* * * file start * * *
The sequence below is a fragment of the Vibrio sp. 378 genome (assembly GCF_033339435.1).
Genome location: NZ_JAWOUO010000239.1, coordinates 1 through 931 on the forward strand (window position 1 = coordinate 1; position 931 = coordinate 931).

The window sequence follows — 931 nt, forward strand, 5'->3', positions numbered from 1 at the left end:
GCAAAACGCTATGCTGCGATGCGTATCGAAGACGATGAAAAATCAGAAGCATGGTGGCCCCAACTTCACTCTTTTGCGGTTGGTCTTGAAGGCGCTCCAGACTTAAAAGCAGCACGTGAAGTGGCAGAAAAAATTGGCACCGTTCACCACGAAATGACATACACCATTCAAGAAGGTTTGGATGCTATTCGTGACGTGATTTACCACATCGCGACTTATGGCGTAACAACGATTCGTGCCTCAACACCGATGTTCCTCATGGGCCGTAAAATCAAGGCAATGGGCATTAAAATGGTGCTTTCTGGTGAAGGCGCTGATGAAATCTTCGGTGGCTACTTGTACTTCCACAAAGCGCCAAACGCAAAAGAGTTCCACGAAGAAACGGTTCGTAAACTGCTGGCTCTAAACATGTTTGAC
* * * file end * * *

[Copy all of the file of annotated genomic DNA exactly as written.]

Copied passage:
The sequence below is a fragment of the Vibrio sp. 378 genome (assembly GCF_033339435.1).
Genome location: NZ_JAWOUO010000239.1, coordinates 1 through 931 on the forward strand (window position 1 = coordinate 1; position 931 = coordinate 931).

The window sequence follows — 931 nt, forward strand, 5'->3', positions numbered from 1 at the left end:
GCAAAACGCTATGCTGCGATGCGTATCGAAGACGATGAAAAATCAGAAGCATGGTGGCCCCAACTTCACTCTTTTGCGGTTGGTCTTGAAGGCGCTCCAGACTTAAAAGCAGCACGTGAAGTGGCAGAAAAAATTGGCACCGTTCACCACGAAATGACATACACCATTCAAGAAGGTTTGGATGCTATTCGTGACGTGATTTACCACATCGCGACTTATGGCGTAACAACGATTCGTGCCTCAACACCGATGTTCCTCATGGGCCGTAAAATCAAGGCAATGGGCATTAAAATGGTGCTTTCTGGTGAAGGCGCTGATGAAATCTTCGGTGGCTACTTGTACTTCCACAAAGCGCCAAACGCAAAAGAGTTCCACGAAGAAACGGTTCGTAAACTGCTGGCTCTAAACATGTTTGAC